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A federal jury on Friday awarded $22.5 million to an Army veteran in a lawsuit claiming earplug manufacturer 3M’s military-issued product caused damage to his hearing. It was the eighth such case to reach a verdict and involved the largest amount of damages to date. 
A federal jury on Friday awarded $22.5 million to an Army veteran in a lawsuit claiming earplug manufacturer 3M’s military-issued product caused damage to his hearing. It was the eighth such case to reach a verdict and involved the largest amount of damages to date.  (Facebook)

A federal jury on Friday awarded $22.5 million to an Army veteran in a lawsuit claiming earplug manufacturer 3M’s military-issued product caused damage to his hearing. It was the eighth such case to reach a verdict and involved the largest amount of damages to date.

Theodore Finley filed a lawsuit under Texas law against 3M in January 2020 that stated he used the company’s combat arms earplug version 2 during his service from 2006 to 2014. He now suffers from noise-induced hearing loss and bilateral tinnitus, or a ringing in the ears.

There are more than 272,000 similar cases pending as part of multidistrict litigation assigned to U.S District Court in the Northern District of Florida.

So far, seven other cases have gone to trial, with three juries siding with 3M. The combined total of damages awarded by four other juries is about $30 million. There are two other cases ongoing in Florida.

The jury on Finley’s case decided on $7.5 million in damages for his past and future pain and suffering and $15 million in punitive damages, finding the company was fraudulent, negligent and liable for a defective product, among other allegations, according to the court documents. Magistrate Judge Gary R. Jones in Tallahassee presided over the trial.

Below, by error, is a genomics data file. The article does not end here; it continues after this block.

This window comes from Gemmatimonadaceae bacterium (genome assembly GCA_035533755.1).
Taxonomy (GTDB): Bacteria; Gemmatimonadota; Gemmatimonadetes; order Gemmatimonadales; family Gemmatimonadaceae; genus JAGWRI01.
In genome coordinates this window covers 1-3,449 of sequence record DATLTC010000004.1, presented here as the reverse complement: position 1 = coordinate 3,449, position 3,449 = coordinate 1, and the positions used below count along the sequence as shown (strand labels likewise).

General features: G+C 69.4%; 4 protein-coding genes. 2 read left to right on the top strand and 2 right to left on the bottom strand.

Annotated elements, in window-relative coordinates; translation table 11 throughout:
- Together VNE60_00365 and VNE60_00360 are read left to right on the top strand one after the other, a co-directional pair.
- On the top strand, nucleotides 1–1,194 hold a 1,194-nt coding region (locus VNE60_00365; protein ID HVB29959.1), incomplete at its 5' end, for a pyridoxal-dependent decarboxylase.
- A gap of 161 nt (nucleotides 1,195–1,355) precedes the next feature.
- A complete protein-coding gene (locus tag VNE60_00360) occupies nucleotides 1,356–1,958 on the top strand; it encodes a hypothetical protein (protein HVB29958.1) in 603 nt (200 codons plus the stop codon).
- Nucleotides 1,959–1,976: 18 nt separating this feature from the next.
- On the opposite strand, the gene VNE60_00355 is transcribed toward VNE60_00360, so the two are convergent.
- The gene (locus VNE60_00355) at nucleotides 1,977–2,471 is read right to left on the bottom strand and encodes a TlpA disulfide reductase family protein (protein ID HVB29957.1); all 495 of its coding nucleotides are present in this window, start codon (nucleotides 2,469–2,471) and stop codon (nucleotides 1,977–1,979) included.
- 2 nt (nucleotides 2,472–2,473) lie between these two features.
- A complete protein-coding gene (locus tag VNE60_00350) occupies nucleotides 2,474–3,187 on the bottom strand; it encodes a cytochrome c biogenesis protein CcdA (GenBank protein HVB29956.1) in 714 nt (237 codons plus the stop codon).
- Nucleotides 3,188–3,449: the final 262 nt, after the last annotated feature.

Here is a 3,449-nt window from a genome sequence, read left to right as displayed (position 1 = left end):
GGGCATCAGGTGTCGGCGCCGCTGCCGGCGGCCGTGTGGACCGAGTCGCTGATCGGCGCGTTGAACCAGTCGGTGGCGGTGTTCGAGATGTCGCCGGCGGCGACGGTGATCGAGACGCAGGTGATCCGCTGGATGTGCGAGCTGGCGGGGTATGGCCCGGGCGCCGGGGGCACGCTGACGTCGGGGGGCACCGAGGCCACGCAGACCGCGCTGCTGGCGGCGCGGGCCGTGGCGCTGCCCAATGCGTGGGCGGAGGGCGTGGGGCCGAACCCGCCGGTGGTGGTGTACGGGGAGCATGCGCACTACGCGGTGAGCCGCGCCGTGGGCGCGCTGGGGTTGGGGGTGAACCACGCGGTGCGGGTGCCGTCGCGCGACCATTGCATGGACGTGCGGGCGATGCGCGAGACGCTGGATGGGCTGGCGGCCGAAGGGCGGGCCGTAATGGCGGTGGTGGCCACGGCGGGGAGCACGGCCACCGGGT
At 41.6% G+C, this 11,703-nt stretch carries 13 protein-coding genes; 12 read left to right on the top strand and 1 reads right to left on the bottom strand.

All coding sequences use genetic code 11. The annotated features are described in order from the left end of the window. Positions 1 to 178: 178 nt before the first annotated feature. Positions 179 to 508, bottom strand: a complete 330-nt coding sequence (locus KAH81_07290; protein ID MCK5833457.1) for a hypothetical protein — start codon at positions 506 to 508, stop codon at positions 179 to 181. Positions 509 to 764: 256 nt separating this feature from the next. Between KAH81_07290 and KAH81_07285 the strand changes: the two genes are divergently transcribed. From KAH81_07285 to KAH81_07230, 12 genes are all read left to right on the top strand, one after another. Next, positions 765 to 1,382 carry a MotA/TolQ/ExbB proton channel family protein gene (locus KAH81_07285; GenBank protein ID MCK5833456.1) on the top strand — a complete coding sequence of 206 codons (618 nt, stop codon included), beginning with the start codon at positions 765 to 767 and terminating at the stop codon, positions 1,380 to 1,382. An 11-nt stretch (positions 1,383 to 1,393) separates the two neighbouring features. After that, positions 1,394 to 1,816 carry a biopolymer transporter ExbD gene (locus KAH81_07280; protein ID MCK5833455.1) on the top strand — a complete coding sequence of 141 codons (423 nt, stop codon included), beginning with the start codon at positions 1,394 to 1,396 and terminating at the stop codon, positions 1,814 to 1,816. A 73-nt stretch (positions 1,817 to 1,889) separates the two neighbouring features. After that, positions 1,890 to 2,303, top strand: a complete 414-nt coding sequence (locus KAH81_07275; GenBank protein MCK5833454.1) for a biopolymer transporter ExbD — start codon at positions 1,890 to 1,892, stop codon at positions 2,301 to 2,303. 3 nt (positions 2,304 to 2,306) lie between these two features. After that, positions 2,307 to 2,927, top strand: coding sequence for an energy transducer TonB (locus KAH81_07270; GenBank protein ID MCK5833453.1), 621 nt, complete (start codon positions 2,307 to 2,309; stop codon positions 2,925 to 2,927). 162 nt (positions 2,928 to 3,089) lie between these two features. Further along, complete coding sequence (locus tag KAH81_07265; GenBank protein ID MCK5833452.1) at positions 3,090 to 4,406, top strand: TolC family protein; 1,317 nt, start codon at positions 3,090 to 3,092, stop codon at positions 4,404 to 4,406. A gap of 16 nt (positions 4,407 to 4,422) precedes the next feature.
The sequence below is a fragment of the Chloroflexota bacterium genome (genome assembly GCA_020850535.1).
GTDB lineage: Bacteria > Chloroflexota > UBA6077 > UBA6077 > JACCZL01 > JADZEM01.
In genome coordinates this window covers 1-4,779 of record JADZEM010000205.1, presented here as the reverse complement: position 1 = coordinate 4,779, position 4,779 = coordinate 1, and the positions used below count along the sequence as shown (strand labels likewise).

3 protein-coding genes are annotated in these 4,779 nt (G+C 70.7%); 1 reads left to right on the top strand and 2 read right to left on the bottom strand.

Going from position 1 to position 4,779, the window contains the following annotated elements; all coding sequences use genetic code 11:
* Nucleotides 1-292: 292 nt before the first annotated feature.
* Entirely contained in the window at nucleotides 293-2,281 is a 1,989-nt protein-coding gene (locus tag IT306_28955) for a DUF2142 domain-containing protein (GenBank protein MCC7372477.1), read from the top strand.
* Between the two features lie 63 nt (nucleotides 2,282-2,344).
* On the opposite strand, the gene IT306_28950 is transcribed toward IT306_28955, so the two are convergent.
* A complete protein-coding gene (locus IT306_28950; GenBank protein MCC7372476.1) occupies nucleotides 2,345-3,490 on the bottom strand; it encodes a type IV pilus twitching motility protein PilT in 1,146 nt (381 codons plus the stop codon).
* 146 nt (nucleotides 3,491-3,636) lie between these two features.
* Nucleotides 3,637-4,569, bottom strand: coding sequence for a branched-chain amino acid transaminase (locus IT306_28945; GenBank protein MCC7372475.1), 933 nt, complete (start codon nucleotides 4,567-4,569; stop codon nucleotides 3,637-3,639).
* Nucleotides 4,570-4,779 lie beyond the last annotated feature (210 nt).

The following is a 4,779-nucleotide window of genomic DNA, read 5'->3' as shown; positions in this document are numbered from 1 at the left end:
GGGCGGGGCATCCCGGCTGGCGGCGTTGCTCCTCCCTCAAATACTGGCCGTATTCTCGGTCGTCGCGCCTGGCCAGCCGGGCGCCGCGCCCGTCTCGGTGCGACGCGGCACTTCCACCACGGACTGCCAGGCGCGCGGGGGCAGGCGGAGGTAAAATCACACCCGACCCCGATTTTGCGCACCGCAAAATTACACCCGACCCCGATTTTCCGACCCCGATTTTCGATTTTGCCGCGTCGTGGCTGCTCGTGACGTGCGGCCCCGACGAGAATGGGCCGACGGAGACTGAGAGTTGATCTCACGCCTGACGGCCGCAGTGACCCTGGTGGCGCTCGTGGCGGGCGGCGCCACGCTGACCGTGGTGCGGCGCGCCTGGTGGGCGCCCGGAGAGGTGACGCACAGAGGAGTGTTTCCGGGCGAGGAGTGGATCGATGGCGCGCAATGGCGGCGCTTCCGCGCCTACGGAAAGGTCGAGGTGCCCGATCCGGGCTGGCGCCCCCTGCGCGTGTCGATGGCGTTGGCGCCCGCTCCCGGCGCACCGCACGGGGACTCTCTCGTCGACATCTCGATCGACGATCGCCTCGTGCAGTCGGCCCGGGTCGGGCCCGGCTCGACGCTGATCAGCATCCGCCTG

"Juries continue to find that 3M’s earplugs were defective and that they are responsible for causing irreparable hearing damage to those who served our country,” according to a statement from Finley’s lead attorneys, Bryan Aylstock of Aylstock Witkin Kreis & Overholtz, PLLC, Shelley Hutson of Clark, Love & Hutson GP, and Christopher Seeger of Seeger Weiss LLP. “This is also the second jury in a row that found beyond a reasonable doubt that 3M’s conduct was reprehensible and deserving of severe punishment.”

Minnesota-based 3M issued a statement that stated the company is disappointed in Friday’s verdict.

“Juries differ, each case must be proved on its individual facts and our successes thus far illustrate the heavy burden plaintiffs must meet in proving the elements of their claims. We remain confident that the [combat arms earplug version 2] product was safe and effective to use and will continue to defend ourselves throughout this litigation,” according to the statement.

3M also stated the lawsuits are about halfway through a process known as bellwether trials, which sends a series of cases to trial that are representative of the other cases included in the group. The process can be used to determine an appropriate settlement.

In November, a jury awarded active-duty Army Sgt. Guillermo Camarillorazo more than $13 million, the second-largest amount of damages of the series of trials.

The cases focus on a product called the combat arms version 2 dual-sided earplug. Work on designing the earplug began in the 1990s with the company Aearo Technologies, which was later acquired by 3M. The earplugs were used in the military until 2015. The company never issued a recall on the product and version 4 of the earplug remains in use by the military, according to 3M.

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Rose L. Thayer is based in Austin, Texas, and she has been covering the western region of the continental U.S. for Stars and Stripes since 2018. Before that she was a reporter for Killeen Daily Herald and a freelance journalist for publications including The Alcalde, Texas Highways and the Austin American-Statesman. She is the spouse of an Army veteran and a graduate of the University of Texas at Austin with a degree in journalism. Her awards include a 2021 Society of Professional Journalists Washington Dateline Award and an Honorable Mention from the Military Reporters and Editors Association for her coverage of crime at Fort Hood.
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